Saturday we left at 6 a.m. to go help sister Emma and Jacob butcher three hogs. One of the hogs was for Menno (Menno is a special friend of niece Emma, 19 — Emma and Jacob’s daughter). Menno lives alone in the house Timothy (married to our Elizabeth) used to live in before he moved to the bigger place they have now.

My sisters Verena and Susan, Timothy, Elizabeth, Abigail, Mose, Susan and Dustin (Loretta’s special friend) were all there to help too. Many hands make lighter work and we were mostly done by early afternoon. We made pon hoss from the broth and meat cooked from the pork bones. Flour, salt, and pepper is added to thicken it to make what we call pon hoss. After the pon hoss has firmed up in pans, you can cut it in slices and cover with flour and fry it. Our children love pon hoss fried for breakfast. I must say I do like pon hoss, but I’m always glad when the last of it is fried up. This year we did put a few pans in the freezer. We will see how it tastes after it’s been frozen awhile.

I think people in some areas call pon hoss "scrapple." But we do not put any pork liver in our pon hoss — only the meat cooked from the bones. My parents would always make liver pudding and use some of the meat from the bones. We don’t make liver pudding because it seems Joe is the only one that cares for it around here.

My husband Joe took our meat slicer along and sliced all the ham, bacon and pork chops for Jacob’s and Menno. Everything was bagged and put in the freezer. Some of the sausage was canned.

Our big project for this week is to cut up our big beef that’s butchered and hanging out in the pole barn. We are glad the temperature has dropped. The thermometer is at the 30 degree mark and it should chill the beef well. We will start cutting it up tomorrow afternoon and finish Saturday if we don’t get it finished. The pole barn isn’t heated so it makes a nice big cooler for the meat.

Sunday evening Timothy, Elizabeth, Abigail, Mose, Susan and Dustin were our supper guests. The men and boys played horseshoes outside. They were a gift Tim received at Christmas so he brought the game along. It was a very pleasant, warmer day so they were glad to be outdoors.

The girls and I made supper, visited and took turns spoiling little Abigail. She is growing so fast! She hugs us and holds her lips to our cheek like she’s kissing us. She will be six months old tomorrow already! She weighs 15 pounds now and is 26 inches long. One day when we prayed before we ate, she put her hands together and acted like she was praying too. I will quit for now with stories about Abigail. Every grandma knows these feelings and knows how precious grandchildren are.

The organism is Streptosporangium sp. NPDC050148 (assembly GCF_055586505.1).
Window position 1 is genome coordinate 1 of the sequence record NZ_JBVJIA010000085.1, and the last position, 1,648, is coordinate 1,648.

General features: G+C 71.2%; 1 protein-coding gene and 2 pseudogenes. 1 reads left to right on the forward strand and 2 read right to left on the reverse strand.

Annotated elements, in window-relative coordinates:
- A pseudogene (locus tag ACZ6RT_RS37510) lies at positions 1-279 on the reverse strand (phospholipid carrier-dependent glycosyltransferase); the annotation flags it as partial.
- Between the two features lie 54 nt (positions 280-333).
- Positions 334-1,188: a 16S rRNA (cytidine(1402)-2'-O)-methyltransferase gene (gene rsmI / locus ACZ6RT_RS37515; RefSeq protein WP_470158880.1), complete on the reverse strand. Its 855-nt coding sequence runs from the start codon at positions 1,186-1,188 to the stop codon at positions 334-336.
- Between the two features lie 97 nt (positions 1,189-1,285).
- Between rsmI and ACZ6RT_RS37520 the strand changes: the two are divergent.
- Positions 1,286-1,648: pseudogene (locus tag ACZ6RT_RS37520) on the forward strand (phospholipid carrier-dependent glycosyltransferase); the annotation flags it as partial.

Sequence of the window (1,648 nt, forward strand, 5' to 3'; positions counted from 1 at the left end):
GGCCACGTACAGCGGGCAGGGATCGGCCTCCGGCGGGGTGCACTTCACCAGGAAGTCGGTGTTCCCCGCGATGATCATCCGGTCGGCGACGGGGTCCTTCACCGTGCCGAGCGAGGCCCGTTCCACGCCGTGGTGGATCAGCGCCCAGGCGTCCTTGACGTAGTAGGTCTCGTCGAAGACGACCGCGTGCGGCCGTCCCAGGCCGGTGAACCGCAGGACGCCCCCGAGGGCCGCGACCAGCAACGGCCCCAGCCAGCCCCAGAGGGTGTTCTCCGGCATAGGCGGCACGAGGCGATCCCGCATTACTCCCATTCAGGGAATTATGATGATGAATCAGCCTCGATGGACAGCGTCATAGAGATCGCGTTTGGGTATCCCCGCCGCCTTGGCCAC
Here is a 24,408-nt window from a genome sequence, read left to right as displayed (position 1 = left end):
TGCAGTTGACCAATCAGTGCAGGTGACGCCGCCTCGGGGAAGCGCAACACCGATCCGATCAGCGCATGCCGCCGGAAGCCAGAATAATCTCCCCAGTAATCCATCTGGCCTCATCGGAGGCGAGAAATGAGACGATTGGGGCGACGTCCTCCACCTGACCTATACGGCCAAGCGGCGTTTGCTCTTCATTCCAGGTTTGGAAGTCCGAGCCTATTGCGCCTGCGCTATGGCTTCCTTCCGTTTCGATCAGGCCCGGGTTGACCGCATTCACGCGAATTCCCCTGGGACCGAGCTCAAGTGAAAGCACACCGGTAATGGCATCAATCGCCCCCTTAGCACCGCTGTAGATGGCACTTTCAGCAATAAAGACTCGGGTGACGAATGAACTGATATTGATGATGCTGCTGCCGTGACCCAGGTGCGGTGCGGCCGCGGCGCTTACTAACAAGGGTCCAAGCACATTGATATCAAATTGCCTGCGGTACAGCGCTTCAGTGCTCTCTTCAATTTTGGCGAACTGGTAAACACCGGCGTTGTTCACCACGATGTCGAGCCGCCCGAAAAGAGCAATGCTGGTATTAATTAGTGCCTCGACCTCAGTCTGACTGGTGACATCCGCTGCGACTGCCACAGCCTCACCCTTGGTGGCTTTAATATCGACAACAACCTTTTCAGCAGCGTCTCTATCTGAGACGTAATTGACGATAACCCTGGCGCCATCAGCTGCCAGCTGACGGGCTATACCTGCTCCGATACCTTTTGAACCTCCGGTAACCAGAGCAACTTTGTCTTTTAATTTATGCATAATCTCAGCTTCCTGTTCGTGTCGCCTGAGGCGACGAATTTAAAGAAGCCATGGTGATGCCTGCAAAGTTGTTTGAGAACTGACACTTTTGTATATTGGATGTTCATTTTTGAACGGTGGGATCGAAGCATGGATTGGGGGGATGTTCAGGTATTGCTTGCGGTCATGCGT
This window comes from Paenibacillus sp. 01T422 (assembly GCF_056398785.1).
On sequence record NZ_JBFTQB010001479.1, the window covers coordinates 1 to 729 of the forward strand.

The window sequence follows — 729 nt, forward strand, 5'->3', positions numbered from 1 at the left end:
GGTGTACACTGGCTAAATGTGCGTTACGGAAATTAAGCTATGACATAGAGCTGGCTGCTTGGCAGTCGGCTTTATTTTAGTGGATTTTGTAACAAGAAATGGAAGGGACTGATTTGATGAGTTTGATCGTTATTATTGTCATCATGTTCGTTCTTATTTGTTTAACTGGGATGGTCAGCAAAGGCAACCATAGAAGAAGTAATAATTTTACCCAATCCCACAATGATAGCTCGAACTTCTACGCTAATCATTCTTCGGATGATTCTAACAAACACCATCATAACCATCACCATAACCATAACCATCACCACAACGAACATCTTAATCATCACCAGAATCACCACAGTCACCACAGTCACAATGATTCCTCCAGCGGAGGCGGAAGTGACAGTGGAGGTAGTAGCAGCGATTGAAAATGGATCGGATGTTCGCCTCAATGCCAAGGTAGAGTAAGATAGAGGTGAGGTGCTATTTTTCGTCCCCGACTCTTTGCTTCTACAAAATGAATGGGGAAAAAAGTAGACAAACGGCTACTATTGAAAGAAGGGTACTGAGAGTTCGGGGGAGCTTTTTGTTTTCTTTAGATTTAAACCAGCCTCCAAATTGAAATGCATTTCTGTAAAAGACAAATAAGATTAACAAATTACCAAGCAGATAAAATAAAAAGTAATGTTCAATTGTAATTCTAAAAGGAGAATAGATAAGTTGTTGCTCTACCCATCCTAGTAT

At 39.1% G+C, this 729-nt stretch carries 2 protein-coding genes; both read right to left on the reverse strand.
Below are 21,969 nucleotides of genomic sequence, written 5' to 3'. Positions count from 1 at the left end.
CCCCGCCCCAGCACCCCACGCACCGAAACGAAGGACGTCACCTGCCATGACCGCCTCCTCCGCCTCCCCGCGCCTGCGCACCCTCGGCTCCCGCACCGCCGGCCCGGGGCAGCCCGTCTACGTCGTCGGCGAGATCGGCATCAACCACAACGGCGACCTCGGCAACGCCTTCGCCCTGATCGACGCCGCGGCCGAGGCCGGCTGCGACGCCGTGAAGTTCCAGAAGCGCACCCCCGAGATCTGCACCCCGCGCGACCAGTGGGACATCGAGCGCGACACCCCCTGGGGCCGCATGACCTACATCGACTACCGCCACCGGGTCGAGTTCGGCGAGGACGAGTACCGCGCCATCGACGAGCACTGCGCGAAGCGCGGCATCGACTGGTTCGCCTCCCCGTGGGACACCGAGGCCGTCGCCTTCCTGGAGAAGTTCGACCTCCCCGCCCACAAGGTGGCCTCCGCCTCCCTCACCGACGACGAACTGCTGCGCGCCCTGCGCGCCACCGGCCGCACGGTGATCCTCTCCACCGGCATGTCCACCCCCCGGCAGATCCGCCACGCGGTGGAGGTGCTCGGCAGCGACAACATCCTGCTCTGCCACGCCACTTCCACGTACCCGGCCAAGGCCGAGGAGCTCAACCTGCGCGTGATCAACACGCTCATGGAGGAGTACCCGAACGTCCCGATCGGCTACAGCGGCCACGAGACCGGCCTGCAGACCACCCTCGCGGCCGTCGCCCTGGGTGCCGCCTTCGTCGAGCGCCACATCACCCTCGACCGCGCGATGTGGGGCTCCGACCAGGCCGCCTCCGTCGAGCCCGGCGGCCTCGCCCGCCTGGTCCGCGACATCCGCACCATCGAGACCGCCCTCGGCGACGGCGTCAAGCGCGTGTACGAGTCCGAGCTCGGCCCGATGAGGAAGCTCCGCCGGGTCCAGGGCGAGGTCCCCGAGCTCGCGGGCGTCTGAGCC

I am getting so many letters from readers asking where my new cookbook, The Essential Amish Cookbook: Everyday Recipes from Farm and Pantry can be purchased. I thought I would share in the column where it can be preordered. You can call 800-245- 7894 to preorder from the publisher, or if you go online, you can order from Amazon and other stores online. It comes out April 17. I appreciate all the interest in the new cookbook. It was quite an adventure to make my first cookbook without a co-author. I have so many people to acknowledge in the book. Without them I could not have done it! God bless!

Sour Cream Apple Pie

1 cup sour cream

3/4 cup white sugar

1 egg, beaten

1 teaspoon vanilla

2 tablespoons flour

1/4 teaspoon salt

1 teaspoon cinnamon

2 cups tart apples, peeled and sliced or diced

1/2 cup brown sugar

1/2 cup flour

1/4 cup butter or margarine

1 9-inch unbaked pie shell

Beat first 7 ingredients together until smooth and creamy. Stir in apples and pour into pie shell. Bake at 400 degrees for 25 minutes. Combine remaining ingredients, mixing to make crumbs. Remove pie from oven and cover with crumb mixture. Return to oven for 20 minutes, or until crumbs are nicely browned. If necessary, cover crimped edge of crust with foil to prevent over browning.